Toronto lost 17,515 rental-housing units in the past five years, the census shows, and that is pushing rents beyond the reach of many young people, he said.
But it's not necessarily all bad, demographers say.
"If you ask most parents, they would say I want my children to finish post-secondary school. So the decision to stay at home is being made for rational, methodical reasons," said Glossop. "But it does definitely change the way you set up your adult identity."
To Baxter, it means "families are going to endure longer. People say it's because they can't get a job. Well in Toronto and Vancouver, the job market was great last year. It means baby boomer parents aren't at war with their kids."
The census also shows that single parents make up one in five families with children in Toronto, far higher than the suburbs. That's a worrying number because studies show two-thirds of them are living in poverty, Anderson said.
Toronto also has a large population of same-sex couples, the census reveals in its first ever look at the gay and lesbian population.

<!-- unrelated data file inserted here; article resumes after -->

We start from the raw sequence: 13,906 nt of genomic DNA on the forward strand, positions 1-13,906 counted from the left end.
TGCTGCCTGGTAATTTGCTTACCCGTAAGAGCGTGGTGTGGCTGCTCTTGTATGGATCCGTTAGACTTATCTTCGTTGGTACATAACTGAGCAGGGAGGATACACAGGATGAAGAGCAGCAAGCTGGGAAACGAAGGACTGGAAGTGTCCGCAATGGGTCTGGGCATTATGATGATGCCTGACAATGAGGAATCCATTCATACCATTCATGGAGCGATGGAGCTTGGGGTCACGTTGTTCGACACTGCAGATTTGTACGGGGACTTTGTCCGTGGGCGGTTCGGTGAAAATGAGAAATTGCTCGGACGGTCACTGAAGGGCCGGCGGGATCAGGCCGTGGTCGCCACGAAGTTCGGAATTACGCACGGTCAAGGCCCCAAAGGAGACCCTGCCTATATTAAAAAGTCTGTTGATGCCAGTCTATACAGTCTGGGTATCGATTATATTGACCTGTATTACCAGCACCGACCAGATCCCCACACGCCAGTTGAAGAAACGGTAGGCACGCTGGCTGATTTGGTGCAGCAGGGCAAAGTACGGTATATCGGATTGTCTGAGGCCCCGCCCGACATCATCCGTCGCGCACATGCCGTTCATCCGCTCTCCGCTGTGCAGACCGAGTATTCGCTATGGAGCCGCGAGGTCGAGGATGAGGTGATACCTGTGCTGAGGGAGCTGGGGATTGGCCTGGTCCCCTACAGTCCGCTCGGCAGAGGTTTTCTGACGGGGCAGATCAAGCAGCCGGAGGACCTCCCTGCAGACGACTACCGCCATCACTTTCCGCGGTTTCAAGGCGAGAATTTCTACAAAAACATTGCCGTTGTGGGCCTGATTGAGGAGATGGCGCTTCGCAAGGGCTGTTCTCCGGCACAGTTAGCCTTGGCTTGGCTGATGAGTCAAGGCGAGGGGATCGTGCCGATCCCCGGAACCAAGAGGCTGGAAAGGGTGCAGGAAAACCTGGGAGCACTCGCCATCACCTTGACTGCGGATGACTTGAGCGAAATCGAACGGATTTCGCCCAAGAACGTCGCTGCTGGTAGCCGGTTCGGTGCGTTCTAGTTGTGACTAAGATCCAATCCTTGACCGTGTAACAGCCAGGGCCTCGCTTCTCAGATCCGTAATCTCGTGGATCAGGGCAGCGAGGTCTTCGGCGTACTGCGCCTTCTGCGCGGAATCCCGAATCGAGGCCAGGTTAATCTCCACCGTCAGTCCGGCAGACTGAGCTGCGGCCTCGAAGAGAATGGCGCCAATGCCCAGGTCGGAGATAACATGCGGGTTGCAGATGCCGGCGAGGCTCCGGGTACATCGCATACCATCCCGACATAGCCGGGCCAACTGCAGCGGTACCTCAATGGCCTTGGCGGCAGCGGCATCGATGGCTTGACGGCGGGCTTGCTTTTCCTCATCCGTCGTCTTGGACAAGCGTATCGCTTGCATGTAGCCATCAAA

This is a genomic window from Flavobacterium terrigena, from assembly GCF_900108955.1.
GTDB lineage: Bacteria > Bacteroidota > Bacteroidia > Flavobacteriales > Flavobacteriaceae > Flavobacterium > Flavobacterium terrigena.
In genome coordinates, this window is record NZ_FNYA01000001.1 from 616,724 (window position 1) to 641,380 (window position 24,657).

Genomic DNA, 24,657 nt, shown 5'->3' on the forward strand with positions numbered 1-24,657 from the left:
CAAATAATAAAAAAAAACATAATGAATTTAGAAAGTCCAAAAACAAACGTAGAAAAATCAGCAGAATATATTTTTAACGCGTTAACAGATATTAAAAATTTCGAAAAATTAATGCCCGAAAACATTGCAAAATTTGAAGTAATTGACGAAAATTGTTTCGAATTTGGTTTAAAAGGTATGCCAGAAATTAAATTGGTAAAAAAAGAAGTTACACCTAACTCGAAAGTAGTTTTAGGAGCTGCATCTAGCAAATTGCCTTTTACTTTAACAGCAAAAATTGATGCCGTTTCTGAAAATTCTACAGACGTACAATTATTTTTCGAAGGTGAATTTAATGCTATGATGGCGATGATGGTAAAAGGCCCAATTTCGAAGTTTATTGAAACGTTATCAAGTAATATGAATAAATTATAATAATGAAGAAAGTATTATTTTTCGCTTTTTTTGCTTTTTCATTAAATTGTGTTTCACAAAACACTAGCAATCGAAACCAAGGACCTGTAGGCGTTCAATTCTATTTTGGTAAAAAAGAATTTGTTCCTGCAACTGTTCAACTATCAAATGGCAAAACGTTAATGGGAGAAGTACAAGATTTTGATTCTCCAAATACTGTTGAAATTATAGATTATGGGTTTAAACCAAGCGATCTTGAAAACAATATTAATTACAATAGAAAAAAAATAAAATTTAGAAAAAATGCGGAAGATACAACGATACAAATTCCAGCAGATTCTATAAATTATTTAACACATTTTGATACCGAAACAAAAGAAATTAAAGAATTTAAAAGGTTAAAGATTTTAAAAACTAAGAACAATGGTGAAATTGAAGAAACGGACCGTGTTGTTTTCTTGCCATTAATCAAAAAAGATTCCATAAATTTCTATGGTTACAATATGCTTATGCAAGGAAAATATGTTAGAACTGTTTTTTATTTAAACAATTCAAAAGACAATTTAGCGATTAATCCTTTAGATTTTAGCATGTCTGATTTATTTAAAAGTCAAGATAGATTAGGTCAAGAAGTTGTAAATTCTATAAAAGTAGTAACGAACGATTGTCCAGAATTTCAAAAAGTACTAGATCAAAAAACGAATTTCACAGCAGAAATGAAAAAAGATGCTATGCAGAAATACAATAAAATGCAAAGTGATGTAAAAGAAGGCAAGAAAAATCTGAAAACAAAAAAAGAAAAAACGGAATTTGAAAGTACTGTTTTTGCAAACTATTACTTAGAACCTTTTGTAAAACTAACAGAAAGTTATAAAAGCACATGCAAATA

Toronto has 5,475 couples that reported they were same-sex partners out of 34,200 across the country. The next highest count in the GTA was Mississauga with only 440.
Same-sex couples make up 0.41 per cent of all couples in Canada, which is significantly underreported but is higher than the percentage the United States found when it first asked the question in 1990, said John Fisher, executive director of EGALE (Equality for Gays and Lesbians Everywhere).
The number of reported same-sex couples jumped 301 per cent between the 1990 and 2000 census in the U.S., he said, "and we expect a similar progression here."
Many gay, lesbian and bisexual couples don't feel comfortable reporting to a government that once fired them from the public service, he said.
Even now, they are still fighting a constitutional battle for the right to legally marry, which makes many gays and lesbians uncomfortable in reporting their status, he said.
While 81 per cent of same-sex couples live in cities, they are found in every province and territory in Canada, including 15 couples in Nunavut.